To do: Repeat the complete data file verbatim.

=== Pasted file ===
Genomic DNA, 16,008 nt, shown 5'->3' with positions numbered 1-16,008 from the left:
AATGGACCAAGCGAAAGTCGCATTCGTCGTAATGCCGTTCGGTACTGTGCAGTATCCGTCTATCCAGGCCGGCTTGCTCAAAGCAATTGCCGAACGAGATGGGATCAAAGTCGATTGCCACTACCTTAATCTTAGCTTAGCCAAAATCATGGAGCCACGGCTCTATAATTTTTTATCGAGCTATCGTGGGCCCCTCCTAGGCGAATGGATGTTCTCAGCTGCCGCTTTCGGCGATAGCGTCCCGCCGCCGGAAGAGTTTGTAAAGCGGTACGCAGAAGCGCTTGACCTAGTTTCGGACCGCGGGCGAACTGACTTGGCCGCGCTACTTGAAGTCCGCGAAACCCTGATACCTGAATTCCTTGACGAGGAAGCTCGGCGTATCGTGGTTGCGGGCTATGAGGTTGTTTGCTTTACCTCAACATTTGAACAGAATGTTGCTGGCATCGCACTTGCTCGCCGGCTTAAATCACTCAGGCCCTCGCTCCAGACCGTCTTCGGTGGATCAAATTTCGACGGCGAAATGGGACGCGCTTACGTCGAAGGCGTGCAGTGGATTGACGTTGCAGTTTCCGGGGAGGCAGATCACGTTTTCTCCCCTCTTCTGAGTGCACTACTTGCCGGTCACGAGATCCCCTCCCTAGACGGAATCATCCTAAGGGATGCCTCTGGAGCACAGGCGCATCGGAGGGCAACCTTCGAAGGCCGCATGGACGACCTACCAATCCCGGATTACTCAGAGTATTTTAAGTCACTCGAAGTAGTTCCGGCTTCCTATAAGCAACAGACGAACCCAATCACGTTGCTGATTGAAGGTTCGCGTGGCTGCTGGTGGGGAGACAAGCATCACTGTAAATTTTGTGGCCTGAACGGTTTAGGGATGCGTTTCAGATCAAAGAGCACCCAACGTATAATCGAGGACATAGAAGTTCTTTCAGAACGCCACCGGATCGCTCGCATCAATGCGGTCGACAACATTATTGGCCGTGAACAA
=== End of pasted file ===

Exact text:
Genomic DNA, 16,008 nt, shown 5'->3' with positions numbered 1-16,008 from the left:
AATGGACCAAGCGAAAGTCGCATTCGTCGTAATGCCGTTCGGTACTGTGCAGTATCCGTCTATCCAGGCCGGCTTGCTCAAAGCAATTGCCGAACGAGATGGGATCAAAGTCGATTGCCACTACCTTAATCTTAGCTTAGCCAAAATCATGGAGCCACGGCTCTATAATTTTTTATCGAGCTATCGTGGGCCCCTCCTAGGCGAATGGATGTTCTCAGCTGCCGCTTTCGGCGATAGCGTCCCGCCGCCGGAAGAGTTTGTAAAGCGGTACGCAGAAGCGCTTGACCTAGTTTCGGACCGCGGGCGAACTGACTTGGCCGCGCTACTTGAAGTCCGCGAAACCCTGATACCTGAATTCCTTGACGAGGAAGCTCGGCGTATCGTGGTTGCGGGCTATGAGGTTGTTTGCTTTACCTCAACATTTGAACAGAATGTTGCTGGCATCGCACTTGCTCGCCGGCTTAAATCACTCAGGCCCTCGCTCCAGACCGTCTTCGGTGGATCAAATTTCGACGGCGAAATGGGACGCGCTTACGTCGAAGGCGTGCAGTGGATTGACGTTGCAGTTTCCGGGGAGGCAGATCACGTTTTCTCCCCTCTTCTGAGTGCACTACTTGCCGGTCACGAGATCCCCTCCCTAGACGGAATCATCCTAAGGGATGCCTCTGGAGCACAGGCGCATCGGAGGGCAACCTTCGAAGGCCGCATGGACGACCTACCAATCCCGGATTACTCAGAGTATTTTAAGTCACTCGAAGTAGTTCCGGCTTCCTATAAGCAACAGACGAACCCAATCACGTTGCTGATTGAAGGTTCGCGTGGCTGCTGGTGGGGAGACAAGCATCACTGTAAATTTTGTGGCCTGAACGGTTTAGGGATGCGTTTCAGATCAAAGAGCACCCAACGTATAATCGAGGACATAGAAGTTCTTTCAGAACGCCACCGGATCGCTCGCATCAATGCGGTCGACAACATTATTGGCCGTGAACAA